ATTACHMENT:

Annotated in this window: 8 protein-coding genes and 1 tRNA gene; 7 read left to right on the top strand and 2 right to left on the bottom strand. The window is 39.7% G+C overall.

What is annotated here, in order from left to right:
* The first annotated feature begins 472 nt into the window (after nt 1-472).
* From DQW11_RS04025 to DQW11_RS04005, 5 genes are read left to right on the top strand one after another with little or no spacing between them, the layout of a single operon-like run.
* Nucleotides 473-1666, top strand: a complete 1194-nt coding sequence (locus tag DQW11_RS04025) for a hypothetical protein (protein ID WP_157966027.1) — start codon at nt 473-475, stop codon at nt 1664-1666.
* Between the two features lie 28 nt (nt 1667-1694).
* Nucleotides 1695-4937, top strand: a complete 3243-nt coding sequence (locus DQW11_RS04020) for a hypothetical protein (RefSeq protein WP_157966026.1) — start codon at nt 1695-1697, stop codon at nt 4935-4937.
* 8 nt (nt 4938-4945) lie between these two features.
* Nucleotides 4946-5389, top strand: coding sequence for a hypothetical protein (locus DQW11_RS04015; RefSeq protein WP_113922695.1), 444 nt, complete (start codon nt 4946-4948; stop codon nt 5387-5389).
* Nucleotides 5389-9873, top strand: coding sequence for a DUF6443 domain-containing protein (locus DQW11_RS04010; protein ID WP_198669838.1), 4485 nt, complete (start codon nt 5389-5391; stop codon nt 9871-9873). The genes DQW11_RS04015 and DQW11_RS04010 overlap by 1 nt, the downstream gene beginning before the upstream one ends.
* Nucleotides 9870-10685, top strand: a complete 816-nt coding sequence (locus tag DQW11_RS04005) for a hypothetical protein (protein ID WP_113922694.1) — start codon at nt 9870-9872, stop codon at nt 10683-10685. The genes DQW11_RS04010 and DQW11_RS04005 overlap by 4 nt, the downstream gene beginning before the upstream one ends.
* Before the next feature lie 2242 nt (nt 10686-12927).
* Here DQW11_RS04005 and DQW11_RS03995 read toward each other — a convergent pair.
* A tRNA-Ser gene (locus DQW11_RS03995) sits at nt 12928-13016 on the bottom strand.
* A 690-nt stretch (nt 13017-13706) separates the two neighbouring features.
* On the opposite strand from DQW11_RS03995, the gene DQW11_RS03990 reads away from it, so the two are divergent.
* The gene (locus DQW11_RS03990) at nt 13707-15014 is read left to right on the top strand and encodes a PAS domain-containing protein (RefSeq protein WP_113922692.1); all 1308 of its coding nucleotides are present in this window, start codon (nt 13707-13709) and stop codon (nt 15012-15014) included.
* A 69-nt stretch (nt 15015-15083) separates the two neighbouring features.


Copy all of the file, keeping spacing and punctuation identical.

Annotated in this window: 8 protein-coding genes and 1 tRNA gene; 7 read left to right on the top strand and 2 right to left on the bottom strand. The window is 39.7% G+C overall.

What is annotated here, in order from left to right:
* The first annotated feature begins 472 nt into the window (after nt 1-472).
* From DQW11_RS04025 to DQW11_RS04005, 5 genes are read left to right on the top strand one after another with little or no spacing between them, the layout of a single operon-like run.
* Nucleotides 473-1666, top strand: a complete 1194-nt coding sequence (locus tag DQW11_RS04025) for a hypothetical protein (protein ID WP_157966027.1) — start codon at nt 473-475, stop codon at nt 1664-1666.
* Between the two features lie 28 nt (nt 1667-1694).
* Nucleotides 1695-4937, top strand: a complete 3243-nt coding sequence (locus DQW11_RS04020) for a hypothetical protein (RefSeq protein WP_157966026.1) — start codon at nt 1695-1697, stop codon at nt 4935-4937.
* 8 nt (nt 4938-4945) lie between these two features.
* Nucleotides 4946-5389, top strand: coding sequence for a hypothetical protein (locus DQW11_RS04015; RefSeq protein WP_113922695.1), 444 nt, complete (start codon nt 4946-4948; stop codon nt 5387-5389).
* Nucleotides 5389-9873, top strand: coding sequence for a DUF6443 domain-containing protein (locus DQW11_RS04010; protein ID WP_198669838.1), 4485 nt, complete (start codon nt 5389-5391; stop codon nt 9871-9873). The genes DQW11_RS04015 and DQW11_RS04010 overlap by 1 nt, the downstream gene beginning before the upstream one ends.
* Nucleotides 9870-10685, top strand: a complete 816-nt coding sequence (locus tag DQW11_RS04005) for a hypothetical protein (protein ID WP_113922694.1) — start codon at nt 9870-9872, stop codon at nt 10683-10685. The genes DQW11_RS04010 and DQW11_RS04005 overlap by 4 nt, the downstream gene beginning before the upstream one ends.
* Before the next feature lie 2242 nt (nt 10686-12927).
* Here DQW11_RS04005 and DQW11_RS03995 read toward each other — a convergent pair.
* A tRNA-Ser gene (locus DQW11_RS03995) sits at nt 12928-13016 on the bottom strand.
* A 690-nt stretch (nt 13017-13706) separates the two neighbouring features.
* On the opposite strand from DQW11_RS03995, the gene DQW11_RS03990 reads away from it, so the two are divergent.
* The gene (locus DQW11_RS03990) at nt 13707-15014 is read left to right on the top strand and encodes a PAS domain-containing protein (RefSeq protein WP_113922692.1); all 1308 of its coding nucleotides are present in this window, start codon (nt 13707-13709) and stop codon (nt 15012-15014) included.
* A 69-nt stretch (nt 15015-15083) separates the two neighbouring features.